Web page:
Sorry Dave. It is a '96. I mentioned it in my Warn hub post but forgot to do so in this one. So, it seems everyone thinks the 8.8 with a new ring & pinion would be fine, especially the Mustang boys. Well I too, was once a Mustang man, but mine were 1966 models. I assume that would be the cheaper way to go, so it sounds good to me. Any other suggestions? How about the stock driveshaft? Is it fairly durable?

post #8 of (permalink) Old 06-05-2000, 03:18 PM
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Re: What rearend?

Just keep the 8.8. It has 31 spline axles, and is generally considered a good solid rearend. I have 32x11.5.15's on my stock rear now, and they're fine. You can beef up the rearend with an Eaton Positraction unit, 4.10 gears, and all new hardware. I'm going with those in mine shortly. After I read an article about the ford drivetrain in one of my 4x mags, I've totally scrapped the idea of a 9-inch. The call I made to Randy's Ring & Pinion was very helpful, their techs are friendly and knowledgable.

1994 Ford Bronco XLT - 302cid, E4OD, 32x11.5x15 Dunlop Rover RV, Rancho RS5000
post #9 of (permalink) Old 06-08-2000, 03:22 PM
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Re: What rearend?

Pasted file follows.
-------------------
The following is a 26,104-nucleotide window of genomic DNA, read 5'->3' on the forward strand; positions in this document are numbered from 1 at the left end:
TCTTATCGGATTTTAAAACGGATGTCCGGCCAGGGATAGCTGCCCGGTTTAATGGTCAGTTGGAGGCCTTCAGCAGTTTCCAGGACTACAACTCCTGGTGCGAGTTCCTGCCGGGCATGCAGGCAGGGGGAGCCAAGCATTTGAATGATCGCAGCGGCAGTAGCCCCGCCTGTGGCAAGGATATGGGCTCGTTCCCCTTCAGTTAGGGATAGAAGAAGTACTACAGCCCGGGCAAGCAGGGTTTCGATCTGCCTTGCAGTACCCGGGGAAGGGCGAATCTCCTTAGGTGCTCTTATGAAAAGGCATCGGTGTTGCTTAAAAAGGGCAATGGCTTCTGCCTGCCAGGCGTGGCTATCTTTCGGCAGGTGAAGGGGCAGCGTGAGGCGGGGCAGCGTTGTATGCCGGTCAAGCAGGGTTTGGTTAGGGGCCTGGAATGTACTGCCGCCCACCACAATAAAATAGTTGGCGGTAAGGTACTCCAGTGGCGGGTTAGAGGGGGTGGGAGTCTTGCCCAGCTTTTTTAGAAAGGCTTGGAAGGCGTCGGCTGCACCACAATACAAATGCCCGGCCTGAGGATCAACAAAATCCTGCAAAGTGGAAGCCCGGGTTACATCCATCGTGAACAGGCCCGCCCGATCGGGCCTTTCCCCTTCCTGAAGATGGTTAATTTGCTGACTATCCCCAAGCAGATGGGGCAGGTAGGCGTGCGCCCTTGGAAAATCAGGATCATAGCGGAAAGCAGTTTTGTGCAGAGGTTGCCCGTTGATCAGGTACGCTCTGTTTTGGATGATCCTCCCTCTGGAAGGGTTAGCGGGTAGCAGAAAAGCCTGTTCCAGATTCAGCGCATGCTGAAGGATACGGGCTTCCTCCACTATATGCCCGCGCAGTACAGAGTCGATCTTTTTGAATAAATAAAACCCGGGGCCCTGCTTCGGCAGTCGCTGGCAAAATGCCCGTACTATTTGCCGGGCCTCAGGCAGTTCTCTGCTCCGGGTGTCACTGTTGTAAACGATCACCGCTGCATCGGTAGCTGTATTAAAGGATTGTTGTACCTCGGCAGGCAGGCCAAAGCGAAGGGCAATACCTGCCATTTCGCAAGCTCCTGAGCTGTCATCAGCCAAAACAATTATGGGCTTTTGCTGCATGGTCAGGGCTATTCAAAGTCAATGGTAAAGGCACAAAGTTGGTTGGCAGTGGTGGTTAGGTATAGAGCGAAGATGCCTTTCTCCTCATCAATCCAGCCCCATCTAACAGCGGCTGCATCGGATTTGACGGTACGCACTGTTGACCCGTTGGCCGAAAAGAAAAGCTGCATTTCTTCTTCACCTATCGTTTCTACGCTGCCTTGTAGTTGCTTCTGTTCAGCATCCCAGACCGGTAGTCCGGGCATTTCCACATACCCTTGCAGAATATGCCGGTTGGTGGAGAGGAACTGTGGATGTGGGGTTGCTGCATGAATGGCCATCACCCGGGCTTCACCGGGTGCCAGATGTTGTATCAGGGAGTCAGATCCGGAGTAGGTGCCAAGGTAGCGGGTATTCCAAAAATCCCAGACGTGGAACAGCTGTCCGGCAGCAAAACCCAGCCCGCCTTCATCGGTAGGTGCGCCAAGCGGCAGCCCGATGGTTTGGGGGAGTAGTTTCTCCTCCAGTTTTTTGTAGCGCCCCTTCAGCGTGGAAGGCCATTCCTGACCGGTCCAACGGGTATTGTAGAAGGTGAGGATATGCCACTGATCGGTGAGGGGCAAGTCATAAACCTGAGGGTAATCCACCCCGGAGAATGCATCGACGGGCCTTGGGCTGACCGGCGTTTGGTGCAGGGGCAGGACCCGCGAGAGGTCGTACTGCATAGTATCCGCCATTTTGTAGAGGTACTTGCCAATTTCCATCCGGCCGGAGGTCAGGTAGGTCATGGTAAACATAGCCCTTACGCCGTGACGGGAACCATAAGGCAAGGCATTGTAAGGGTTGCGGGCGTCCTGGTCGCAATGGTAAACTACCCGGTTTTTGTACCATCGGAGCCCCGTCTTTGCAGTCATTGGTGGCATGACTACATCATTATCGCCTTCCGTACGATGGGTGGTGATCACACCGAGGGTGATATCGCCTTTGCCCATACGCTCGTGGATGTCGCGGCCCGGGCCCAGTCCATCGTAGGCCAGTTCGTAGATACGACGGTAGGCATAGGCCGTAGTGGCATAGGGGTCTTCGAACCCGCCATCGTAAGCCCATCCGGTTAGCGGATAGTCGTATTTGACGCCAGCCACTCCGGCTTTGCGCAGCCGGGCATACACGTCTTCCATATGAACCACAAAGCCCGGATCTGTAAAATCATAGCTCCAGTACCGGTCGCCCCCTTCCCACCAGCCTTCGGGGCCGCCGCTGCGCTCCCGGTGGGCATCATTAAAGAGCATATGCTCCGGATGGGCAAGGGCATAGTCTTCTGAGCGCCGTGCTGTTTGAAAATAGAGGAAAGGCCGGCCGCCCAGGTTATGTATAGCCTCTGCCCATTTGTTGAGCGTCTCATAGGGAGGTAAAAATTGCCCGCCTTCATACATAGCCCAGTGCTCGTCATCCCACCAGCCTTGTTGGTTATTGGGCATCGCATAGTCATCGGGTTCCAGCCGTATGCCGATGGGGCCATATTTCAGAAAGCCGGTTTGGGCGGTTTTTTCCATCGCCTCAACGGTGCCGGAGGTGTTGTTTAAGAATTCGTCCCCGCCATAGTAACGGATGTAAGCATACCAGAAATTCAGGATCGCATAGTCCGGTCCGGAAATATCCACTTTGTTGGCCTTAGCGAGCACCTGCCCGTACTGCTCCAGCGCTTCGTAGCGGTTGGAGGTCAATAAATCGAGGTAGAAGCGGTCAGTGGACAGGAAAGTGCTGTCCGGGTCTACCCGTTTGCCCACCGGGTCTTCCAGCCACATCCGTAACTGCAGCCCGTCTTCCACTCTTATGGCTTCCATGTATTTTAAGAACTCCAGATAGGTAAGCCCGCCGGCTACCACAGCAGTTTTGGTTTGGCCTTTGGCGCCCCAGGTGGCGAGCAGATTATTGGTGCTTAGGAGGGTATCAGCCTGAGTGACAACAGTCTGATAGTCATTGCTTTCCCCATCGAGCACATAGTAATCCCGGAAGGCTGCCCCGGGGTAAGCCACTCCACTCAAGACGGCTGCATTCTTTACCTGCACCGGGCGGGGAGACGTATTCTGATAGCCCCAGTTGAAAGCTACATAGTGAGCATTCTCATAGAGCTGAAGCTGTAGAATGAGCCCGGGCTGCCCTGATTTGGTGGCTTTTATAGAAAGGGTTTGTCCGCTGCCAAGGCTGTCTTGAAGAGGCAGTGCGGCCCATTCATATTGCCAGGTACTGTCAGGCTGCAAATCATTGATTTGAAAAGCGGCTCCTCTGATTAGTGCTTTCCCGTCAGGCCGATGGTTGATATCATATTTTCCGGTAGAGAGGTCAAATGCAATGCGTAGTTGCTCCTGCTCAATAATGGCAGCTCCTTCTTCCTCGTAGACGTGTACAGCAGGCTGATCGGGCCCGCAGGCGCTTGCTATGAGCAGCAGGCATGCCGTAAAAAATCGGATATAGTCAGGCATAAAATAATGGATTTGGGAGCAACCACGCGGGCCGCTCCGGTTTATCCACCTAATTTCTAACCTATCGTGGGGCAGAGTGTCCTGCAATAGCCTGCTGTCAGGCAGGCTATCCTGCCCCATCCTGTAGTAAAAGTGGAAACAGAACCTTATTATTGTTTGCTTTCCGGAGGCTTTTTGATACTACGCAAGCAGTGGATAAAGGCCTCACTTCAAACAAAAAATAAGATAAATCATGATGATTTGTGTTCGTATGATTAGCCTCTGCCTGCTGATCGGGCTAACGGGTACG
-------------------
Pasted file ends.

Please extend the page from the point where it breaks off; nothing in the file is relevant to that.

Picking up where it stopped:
The 8.8 is a pretty strong axle, even in its stock form. I run 32s with 3.55 axle ratio and don't have a problem. A friend ran 33s with his 302 and (I think 3.55 axles) and it was a bit sluggish in the hills, but he liked the big tires.

I would first lift it, second go to 33s and third change the axle ratio. You may find its OK after driving it with 33s and 3.55 axles. It will be abit slower but may be fine. As far as the rest of the drivetrain, just keep it lubed.

I'd save the money for the R&P upgrade and try it before spending it. you may find you have a few hundred to spend on something else.

- Dan



99 4Runner (wifes grocery getter)
http://www.jps.net/~khoover88 Bronco * FOR SALE *
post #10 of (permalink) Old 06-09-2000, 06:30 AM
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Re: What rearend?

Here are a couple of ideas to beef up the stock rearend to handle about anything. First would be a "girdle". This is a differential cover that incorporates a pair of pre-load bolts to put extra pressure on the bearing caps that hold the diff in place. This extra pre-load helps to stop ring gear deflection during heavy use or acceleration. This will increase the strength of the gears. Most of these are made of aluminum, look tough, hold extra fluid, have drain plugs(yeah!), and cost under $150. Summit, TCI, and Trick Flow are a few makers of these. Another awesome peice is the Warn full floater conversion for this rearend. This eliminates the need for the c-clips and puts all the load on new spindles and bearings instead of the axle shafts them selves. The kit comes with everything to convert the axle including locking hubs and axle shafts. This means if you break an axle the tire will stay on and you can unlock the hub to prevent further damage or even pull just the hub off and get out part of the broken axle. Another benefit would be the ability to unlock all four hubs and flat tow with out worrys. This option is way more expensive though-don't know for sure, but, it has to be over $500. Hope these ideas help some. Laters.

NUFF SAID